NZ one of strongest growing economies – IMF

October 10, 2013

The IMF’s annual World Economic Outlook ranks  New Zealand as one of the strongest growing economies in the world.

It forecasts New Zealand’s growth rate this year to be 2.5 per cent, bettered among the 35 advanced economies only by Israel, Singapore, Hong Kong and Korea. The average for advanced economies in 2013 is just 1.2 per cent.

The IMF expected the growth rate to pick up to 2.9 per cent next year, exceeded only by the same four and Taiwan, and outperforming the advanced economy average of 2 per cent.

New Zealand also looked relatively good on the fiscal front, with a general government deficit of 0.4 per cent of gross domestic product over 2014, compared with an average deficit of 3.5 per cent for the advanced economies as a whole.

Next year’s unemployment rate of 5.3 per cent was not as bad as the 12.2 per cent projected for the euro area, 7.4 per cent for the United States or even Australia’s 6 per cent.

To be fourth in the world is a significant achievement but there is a but:

But the failing grade on the report card was the current account balance: a bottom-of-the-class deficit of 4.2 per cent of GDP this year and next year, worsening to 6.1 per cent by 2018. . .

When Finance Minister Bill English announced this week we were on track to return to surplus he said there was no room for complacency.

Once the books are back in the black reducing debt should be a priority.

That requires building on the foundation of lower government spending and policies which encourage investment, savings and export-led growth rather than higher taxes, borrowing and spending.

Those are National policies.

Most announced by Labour and the Green Party would do the opposite.

The IMF report is here.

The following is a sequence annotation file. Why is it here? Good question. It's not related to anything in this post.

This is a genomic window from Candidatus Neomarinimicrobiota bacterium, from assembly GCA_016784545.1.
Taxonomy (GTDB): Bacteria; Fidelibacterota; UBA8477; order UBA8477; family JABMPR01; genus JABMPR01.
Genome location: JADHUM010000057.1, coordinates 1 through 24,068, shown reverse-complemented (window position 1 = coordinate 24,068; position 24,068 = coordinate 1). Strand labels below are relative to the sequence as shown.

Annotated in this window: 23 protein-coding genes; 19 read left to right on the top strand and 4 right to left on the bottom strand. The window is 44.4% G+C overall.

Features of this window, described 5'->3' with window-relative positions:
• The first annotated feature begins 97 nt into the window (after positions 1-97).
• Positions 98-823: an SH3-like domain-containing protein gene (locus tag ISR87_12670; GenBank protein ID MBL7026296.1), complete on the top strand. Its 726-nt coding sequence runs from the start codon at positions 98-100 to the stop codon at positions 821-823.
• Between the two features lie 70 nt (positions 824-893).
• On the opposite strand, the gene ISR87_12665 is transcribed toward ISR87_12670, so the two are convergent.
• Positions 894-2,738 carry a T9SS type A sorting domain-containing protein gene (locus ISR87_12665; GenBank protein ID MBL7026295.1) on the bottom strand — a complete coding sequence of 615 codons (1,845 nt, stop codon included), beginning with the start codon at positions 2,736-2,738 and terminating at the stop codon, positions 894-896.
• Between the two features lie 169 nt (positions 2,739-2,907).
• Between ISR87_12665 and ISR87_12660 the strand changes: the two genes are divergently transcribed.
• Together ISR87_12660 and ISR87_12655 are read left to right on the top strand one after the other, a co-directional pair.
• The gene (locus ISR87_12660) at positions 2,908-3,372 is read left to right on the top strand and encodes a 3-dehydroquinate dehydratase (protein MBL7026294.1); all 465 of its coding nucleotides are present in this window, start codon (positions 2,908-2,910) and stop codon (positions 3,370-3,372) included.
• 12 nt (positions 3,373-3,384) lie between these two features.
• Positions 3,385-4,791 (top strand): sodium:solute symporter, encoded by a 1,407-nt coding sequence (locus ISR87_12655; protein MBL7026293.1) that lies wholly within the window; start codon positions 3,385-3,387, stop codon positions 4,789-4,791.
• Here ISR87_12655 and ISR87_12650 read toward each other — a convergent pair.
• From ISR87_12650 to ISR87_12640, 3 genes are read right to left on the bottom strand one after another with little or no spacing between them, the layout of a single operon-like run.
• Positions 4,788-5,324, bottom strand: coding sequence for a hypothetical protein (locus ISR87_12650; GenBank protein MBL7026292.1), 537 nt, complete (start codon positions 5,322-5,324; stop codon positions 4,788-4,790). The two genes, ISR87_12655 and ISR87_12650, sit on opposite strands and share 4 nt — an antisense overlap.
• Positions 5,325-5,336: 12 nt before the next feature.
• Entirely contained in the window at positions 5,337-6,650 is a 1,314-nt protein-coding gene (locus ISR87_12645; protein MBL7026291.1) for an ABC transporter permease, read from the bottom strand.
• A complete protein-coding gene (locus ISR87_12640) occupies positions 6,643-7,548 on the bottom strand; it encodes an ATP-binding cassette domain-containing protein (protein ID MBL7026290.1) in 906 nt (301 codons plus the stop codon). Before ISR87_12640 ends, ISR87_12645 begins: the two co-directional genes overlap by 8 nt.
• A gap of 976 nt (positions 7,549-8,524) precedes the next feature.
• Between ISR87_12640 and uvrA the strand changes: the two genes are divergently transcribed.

Boardrooms back Bill

July 25, 2013

Finance Minister Bill English has won well-deserved praise in the Herald’s annual Mood of the Boardroom  CEO’s survey.

Finance Minister Bill English has emerged as the hidden “star” of the Key Government pole-vaulting boss John Key for the second year in a row to emerge as the highest rated Cabinet Minister by leading chief executives.

“Bill English has really been an exceptional Minister of Finance,” said BusinessNZ CEO Phil O’Reilly. “He has been sober, boring and sensible but the macro settings have been just right. He deserves more credit for that.”

English’s “Southland determination” to get the country’s books back into order and “dour, no-nonsense personality” are cited by chief executives as making him the perfect foil for a populist prime minister. “He can just get on with the business,” said a financial markets chief.

The Herald’s 2013 Mood of the Boardroom CEOs Survey, in association with BusinessNZ, found widespread support for English’s management of the economy. . .

This matters.

Businesses which have confidence in the government and the direction in which it is taking the country are more likely to make the investments which boost economic growth and crate jobs.

The Finance Minister’s ability to deliver on his aim to post a Budget surplus in 2014/2015 has been buoyed by growing taxation returns off the back of stronger corporate profits; the proceeds of the partial privatisation programme and a determination to keep government spending under control.

In his post-Budget speech to the Trans Tasman Business Circle John Key spelt out how he would like New Zealanders to remember his government. Key said if the Government can achieve a step change in New Zealand, “in years to come they will say ‘I think that it held its nerve and fundamentally guided us through the global financial crisis and the Christchurch earthquakes and it set the country up to grow during a period of dramatic change in Asia’ and that is going to be a far bigger gift.

“New Zealanders will have jobs and families will have independence.”

That is a legacy every government should aspire to leave.

Seventy-two per cent of chief executives responding to the CEOs survey agreed that the Key-led Government has achieved that positive legacy; 9 per cent said No and 19 per cent were unsure. . .

“Most New Zealanders will not realise until much later what a great job Messrs Key, English and others have done steering New Zealand through the challenges of the last few years,” added First NZ Capital’s Scott St John.

“The way they have protected NZ households by maintaining fiscal discipline and keeping interest rates low has been very important.

“Amazing that we have come through the Global Financial Crisis with a short recession, low unemployment, Government debt at under 30 per cent, credit ratings OK and earthquakes,” added a wholesale trade CEO. “Overall it is impressive stuff. . .

It needs at least one more term to bed in the progress and achieve more.


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